Newark restaurants, bars prepare for Mardi Gras festivities
Published: Tuesday, February 12, 2013
Updated: Monday, April 22, 2013 21:04
Fat Tuesday can mark one final chance for some Catholic students to let loose before the upcoming Lenten season. Senior Meredith Bilsky is one of those Catholic students.
“Most people tend to ignore the religious aspects of what Mardi Gras is supposed to be for,” Bilsky said. “So I will be at Ash Wednesday mass the next day after participating in drinking activities the night before.”
Traditionally, the fasting period known as Lent, a time when Catholics sacrifice some everyday luxury, begins with Ash Wednesday, a holy day during which priests mark the foreheads of churchgoers with a cross of palm ashes and Catholics vow to live a less excessive life for the 40 days leading up to Easter.
But the night before tends to be one of revelry, even in Newark. Bar owners and employees on Main Street have historically seen an increase in business on Fat Tuesday, also known as Mardi Gras, compared to an average Tuesday night.
Jordan Bryan, a manager at Kildare’s Irish Pub, said last year there was a line down the stairs, out the door of the Main Street Galleria and halfway down the block, with some people unable to enter the pub. He said, despite the potential letting loose, he does not anticipate any major issues during the event this evening as the staff is always vigilant and bartenders know when to stop serving people.
“We basically want it to be a great party Mardi Gras style,” JB said. “There will be beads, giveaways, we’ll be throwing T-shirts and there will be a DJ at 10.”
Bryan said extra staff is scheduled for tonight and every person who works security will be on, but their preparation began earlier this month.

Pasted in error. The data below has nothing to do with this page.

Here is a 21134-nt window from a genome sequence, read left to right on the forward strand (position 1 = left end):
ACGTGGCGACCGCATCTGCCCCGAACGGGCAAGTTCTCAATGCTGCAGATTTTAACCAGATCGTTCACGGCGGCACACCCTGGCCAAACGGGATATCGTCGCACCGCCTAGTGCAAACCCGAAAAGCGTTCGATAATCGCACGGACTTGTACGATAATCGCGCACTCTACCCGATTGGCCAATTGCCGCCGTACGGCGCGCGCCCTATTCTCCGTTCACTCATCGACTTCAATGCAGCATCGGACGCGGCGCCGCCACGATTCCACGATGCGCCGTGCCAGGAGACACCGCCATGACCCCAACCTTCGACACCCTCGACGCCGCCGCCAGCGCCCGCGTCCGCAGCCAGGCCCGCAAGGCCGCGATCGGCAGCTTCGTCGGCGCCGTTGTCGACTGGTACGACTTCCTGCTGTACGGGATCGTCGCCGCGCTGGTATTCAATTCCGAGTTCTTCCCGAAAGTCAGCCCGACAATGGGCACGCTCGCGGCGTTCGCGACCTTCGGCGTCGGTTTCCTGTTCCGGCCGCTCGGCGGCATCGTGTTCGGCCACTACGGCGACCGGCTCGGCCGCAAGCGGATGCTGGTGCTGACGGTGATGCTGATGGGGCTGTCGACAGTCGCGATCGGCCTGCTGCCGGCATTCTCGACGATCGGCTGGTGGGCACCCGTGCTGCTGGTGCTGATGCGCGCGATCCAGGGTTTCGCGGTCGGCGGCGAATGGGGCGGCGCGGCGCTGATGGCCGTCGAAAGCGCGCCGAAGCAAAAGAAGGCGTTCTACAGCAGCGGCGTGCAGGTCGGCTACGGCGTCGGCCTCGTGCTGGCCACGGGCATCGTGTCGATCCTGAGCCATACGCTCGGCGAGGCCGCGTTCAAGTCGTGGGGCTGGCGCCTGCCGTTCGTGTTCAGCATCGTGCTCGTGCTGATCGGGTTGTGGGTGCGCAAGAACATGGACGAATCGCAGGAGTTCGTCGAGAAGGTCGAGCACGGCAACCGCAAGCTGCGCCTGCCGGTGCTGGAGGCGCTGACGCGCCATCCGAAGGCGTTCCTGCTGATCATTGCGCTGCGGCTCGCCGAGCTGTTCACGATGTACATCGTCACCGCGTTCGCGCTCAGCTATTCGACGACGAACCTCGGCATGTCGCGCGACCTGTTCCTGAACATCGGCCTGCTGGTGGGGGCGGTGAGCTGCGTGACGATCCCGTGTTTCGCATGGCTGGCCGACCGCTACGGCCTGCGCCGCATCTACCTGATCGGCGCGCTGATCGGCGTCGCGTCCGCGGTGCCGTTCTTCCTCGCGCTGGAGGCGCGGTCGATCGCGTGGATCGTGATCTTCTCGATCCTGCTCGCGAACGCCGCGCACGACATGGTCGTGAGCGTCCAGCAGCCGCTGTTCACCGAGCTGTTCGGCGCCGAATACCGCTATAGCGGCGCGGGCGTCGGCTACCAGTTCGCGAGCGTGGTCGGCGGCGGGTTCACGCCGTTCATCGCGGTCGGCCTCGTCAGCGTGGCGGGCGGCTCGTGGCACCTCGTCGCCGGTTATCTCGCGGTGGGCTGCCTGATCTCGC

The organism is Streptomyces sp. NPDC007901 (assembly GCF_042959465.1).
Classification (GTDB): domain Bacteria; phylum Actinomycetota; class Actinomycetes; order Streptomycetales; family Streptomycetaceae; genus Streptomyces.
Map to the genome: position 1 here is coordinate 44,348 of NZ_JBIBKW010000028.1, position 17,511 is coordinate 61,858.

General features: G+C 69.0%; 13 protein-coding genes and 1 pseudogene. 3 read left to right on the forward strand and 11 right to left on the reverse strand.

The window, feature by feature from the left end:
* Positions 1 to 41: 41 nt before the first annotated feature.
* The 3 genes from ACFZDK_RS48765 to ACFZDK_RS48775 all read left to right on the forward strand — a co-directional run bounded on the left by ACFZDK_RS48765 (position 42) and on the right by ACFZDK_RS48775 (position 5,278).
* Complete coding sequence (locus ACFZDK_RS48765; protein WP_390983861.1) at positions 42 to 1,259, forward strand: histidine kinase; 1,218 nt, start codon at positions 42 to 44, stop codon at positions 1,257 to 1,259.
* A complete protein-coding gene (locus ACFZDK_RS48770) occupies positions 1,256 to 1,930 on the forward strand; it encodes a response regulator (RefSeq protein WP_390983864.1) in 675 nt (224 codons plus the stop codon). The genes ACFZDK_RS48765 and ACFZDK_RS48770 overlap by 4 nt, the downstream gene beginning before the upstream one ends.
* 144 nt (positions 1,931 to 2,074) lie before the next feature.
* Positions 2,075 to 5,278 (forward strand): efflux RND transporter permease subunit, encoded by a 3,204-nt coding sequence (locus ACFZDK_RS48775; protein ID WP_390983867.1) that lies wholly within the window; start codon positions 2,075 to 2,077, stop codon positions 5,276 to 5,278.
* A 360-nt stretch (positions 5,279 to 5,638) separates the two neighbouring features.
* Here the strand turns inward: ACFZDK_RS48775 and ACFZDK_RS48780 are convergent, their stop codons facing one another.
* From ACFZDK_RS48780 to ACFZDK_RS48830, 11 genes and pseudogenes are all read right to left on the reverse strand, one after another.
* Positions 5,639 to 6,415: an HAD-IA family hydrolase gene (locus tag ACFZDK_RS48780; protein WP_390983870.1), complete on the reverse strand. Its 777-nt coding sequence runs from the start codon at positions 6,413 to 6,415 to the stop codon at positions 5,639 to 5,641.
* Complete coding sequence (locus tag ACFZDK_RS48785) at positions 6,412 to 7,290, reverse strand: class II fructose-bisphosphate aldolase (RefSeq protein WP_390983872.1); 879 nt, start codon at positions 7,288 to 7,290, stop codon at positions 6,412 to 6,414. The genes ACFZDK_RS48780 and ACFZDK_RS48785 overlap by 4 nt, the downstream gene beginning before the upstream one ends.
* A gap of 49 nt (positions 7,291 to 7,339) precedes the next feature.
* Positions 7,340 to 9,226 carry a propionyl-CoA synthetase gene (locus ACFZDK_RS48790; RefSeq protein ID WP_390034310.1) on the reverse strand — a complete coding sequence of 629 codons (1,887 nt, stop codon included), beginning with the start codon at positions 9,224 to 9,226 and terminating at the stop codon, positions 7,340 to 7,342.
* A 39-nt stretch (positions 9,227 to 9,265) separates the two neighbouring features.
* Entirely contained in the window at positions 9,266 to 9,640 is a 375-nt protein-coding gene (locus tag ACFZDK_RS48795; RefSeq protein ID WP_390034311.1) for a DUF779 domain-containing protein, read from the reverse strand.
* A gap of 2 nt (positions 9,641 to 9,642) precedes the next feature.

Their holiday-themed specials started last Friday and continue through this evening, he said, and the pub is serving four kinds of Louisiana-brewed Abita beer, themed cocktails and a Mardi Gras menu including Cajun cuisine such as shrimp Po Boys and fried catfish.
Emily Dryer, an assistant manager at Grotto Pizza, said her restaurant is serving the normal Tuesday drink specials as well as “hurricanes,” sweet cocktail drinks popular in New Orleans.
“As far as sales go, there was a 25 percent to 30 percent increase for that day [last year],” Dryer said.
However, Grotto will refrain from using decorations due to past experiences of students damaging them or tearing them down. The bar is also scheduling more staff than usual for Mardi Gras, including three extra security guards, Dryer said.
Deer Park Tavern is also offering a drink special and is preparing for festivities by staffing extra bartenders and security guards.
Manager Edward Settan said Deer Park has been trying to promote Mardi Gras, and they expect the night to be relatively busy.
“We’ll also have Jefe come and play like usual on Tuesday nights and he always brings out a good crowd,” Settan said.
On the law enforcement side of things, members of the Newark Police Department, such as Cpl. James Spadola, are not expecting too much commotion on Mardi Gras. He stated in an email message that the department is adequately staffed for the celebration, although they do not expect any major issues.
Spadola said there was not a significant increase in calls to the police department on Mardi Gras last year and the most activity was seen on East Main Street with officers responding to a criminal mischief, an assault and a vehicle theft in that area.
“Fat Tuesday generally elevates the amount of foot traffic in the city compared to a regular Tuesday night, but not to the levels typically seen for other celebrations such as Homecoming, Cinco de Mayo or St. Patrick’s Day,” Spadola said.